“Breakfast, Captain,” she cried. “Breakfast is served.”
The girl was laughing excitedly as she led the way to the dining-cabin and seated herself in front of a great, steaming nickel coffee-pot. Blushing radiantly she pointed to the other chair.
“Sit down, Captain Merrithew.” But Dan protested.
“Now, really, Miss Howland,” he laughed, “I can just as—”
“Captain,” interrupted Virginia, sharply, “don’t be a goose. There—” She began to pour the coffee. “It isn’t really much of a breakfast,” she added; “I shall do much better for luncheon. But, as it is—” she inclined her head with mock unction as she handed him his cup.
Dan never forgot that breakfast. It was one of those events which linger in memory, every detail indelibly stamped, long after more important pictures of the past have lost even a semblance of outline.
Sunlight flowed in through the portholes and rested on the red tablecloth and the glittering steel cutlery. For a centrepiece she had a half shattered clay flower-pot containing a geranium plant which she had picked up from the deck outside the woman’s cabin. It was droopy and generally woebegone, but it served its purpose. In front of Dan was a heaping dish of toast artistically browned, and a generous glass jar of marmalade.
And opposite, smiling at him, talking to him as though they had breakfasted together for a number of years, was the most radiant girl he had ever looked upon. The simple costume was wonderfully effective. The white, full throat and the curves of the neck running to the shoulders were revealed by the low rolling collar, and the hair coiled low shone with lustrous sheen.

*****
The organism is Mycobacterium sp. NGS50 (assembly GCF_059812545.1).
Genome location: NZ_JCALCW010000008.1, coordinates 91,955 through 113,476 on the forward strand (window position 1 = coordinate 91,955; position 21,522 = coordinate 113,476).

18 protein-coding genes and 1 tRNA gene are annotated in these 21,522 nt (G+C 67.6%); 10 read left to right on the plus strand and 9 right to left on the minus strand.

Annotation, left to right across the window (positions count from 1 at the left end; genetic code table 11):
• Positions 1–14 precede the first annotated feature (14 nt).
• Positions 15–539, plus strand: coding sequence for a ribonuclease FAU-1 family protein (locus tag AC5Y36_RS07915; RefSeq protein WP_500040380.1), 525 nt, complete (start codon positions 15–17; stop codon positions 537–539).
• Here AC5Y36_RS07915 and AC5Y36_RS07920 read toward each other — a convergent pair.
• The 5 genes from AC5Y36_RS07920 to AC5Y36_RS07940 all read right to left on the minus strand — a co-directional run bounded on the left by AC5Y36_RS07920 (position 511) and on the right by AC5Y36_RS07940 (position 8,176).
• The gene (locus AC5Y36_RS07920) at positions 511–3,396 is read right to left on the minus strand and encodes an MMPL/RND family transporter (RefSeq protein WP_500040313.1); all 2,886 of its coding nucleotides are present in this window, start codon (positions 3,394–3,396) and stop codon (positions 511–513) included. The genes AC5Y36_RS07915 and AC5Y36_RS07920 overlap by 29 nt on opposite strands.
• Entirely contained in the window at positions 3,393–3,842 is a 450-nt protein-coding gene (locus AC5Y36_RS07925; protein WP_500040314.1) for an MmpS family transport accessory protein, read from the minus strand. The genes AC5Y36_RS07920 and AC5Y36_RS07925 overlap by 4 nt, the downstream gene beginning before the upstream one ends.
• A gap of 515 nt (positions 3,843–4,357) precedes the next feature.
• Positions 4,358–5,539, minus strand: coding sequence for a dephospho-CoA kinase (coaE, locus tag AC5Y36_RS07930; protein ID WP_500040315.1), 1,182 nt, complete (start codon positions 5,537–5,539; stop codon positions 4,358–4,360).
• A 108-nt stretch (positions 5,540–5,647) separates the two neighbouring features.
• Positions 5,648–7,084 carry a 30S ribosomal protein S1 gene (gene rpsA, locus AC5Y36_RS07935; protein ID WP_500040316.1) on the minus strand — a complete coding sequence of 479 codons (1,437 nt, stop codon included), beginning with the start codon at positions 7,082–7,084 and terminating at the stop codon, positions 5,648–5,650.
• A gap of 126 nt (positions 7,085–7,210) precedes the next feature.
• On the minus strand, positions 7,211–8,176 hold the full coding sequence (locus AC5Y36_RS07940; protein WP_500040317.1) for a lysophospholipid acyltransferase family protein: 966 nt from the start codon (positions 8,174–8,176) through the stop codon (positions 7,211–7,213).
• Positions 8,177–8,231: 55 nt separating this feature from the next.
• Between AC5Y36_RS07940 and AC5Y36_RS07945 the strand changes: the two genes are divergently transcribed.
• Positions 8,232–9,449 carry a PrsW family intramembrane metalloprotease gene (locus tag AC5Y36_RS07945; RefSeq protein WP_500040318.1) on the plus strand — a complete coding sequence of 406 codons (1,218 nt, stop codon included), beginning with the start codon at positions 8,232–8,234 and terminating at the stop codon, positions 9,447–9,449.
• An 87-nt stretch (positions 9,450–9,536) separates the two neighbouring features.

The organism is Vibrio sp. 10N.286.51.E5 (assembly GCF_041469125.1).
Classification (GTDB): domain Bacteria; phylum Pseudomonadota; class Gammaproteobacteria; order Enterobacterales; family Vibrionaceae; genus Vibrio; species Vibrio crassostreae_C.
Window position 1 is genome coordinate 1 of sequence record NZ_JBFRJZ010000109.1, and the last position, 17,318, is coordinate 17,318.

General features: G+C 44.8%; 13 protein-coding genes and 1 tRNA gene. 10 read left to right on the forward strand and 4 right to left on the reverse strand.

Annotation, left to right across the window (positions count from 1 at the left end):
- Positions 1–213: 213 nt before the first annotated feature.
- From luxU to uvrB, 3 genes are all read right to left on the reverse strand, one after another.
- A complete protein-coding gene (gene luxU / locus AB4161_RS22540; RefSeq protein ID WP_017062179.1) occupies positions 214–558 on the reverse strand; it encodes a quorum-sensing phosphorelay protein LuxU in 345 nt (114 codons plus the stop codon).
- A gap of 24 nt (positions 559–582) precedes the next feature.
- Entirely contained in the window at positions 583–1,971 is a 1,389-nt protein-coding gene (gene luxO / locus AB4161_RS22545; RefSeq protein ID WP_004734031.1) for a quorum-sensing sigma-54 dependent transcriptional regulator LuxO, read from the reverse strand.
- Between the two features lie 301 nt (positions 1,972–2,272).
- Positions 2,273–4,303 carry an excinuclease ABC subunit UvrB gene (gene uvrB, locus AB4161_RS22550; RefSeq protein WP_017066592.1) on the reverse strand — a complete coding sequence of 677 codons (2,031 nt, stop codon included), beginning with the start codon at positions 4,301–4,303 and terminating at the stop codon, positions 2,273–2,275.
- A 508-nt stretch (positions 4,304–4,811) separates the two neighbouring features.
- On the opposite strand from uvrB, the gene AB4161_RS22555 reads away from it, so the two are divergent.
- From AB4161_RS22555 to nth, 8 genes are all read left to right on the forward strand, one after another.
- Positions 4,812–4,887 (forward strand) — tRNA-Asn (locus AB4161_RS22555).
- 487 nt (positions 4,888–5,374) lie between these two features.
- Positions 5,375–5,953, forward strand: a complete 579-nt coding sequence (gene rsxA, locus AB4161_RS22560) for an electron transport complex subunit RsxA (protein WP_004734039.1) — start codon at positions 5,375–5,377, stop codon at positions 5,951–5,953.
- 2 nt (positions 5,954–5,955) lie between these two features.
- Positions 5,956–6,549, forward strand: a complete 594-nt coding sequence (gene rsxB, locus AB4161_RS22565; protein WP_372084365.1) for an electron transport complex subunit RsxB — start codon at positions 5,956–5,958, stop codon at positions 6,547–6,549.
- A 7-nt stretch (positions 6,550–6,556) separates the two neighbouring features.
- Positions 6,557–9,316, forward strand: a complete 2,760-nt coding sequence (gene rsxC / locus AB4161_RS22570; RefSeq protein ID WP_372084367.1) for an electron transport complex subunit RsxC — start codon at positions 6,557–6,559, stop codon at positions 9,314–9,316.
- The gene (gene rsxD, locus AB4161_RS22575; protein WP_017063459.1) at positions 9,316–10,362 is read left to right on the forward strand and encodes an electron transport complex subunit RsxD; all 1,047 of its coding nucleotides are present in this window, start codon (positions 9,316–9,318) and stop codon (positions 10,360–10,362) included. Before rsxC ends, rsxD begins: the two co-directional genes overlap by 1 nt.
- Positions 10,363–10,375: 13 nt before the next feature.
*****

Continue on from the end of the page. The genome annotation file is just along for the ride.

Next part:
[Illustration: Opposite, smiling at him, as though they had breakfasted together for years, was the radiant girl.]
Despite Dan’s fears as to the manner in which their tenancy of the derelict might terminate, he abandoned himself to the sheer charm of it all. When he finally arose, ending a light, laughing conversation, the girl regarded him seriously.
“Now, Captain,” she said, “I want to ask you something, and you must tell me truthfully. You have examined this vessel, and you have doubtless some idea as to what we are to do. Tell me the exact situation.”
Dan looked her straight in the eye a moment, and the girl returned his gaze unflinchingly.
“I am perfectly honest,” she said; “I want you to be.”
“Well,” said Dan, “first of all I’ll tell you what I am going to try to do: I am going to try to sail this derelict into some port. There is enough of the mainmast standing to allow some sort of a sail, and we can’t be so terribly far from land. Besides, this hold is filled with logwood and mahogany. Now this is a valuable cargo, worth at least fifty thousand dollars. The vessel herself isn’t worth a great deal, but still something. Here is the point: if we take this vessel into port alone we can claim fifty per cent salvage, and we’ll get it, too. That means that we shall net, through our little experience, some twenty-five thousand dollars between us.”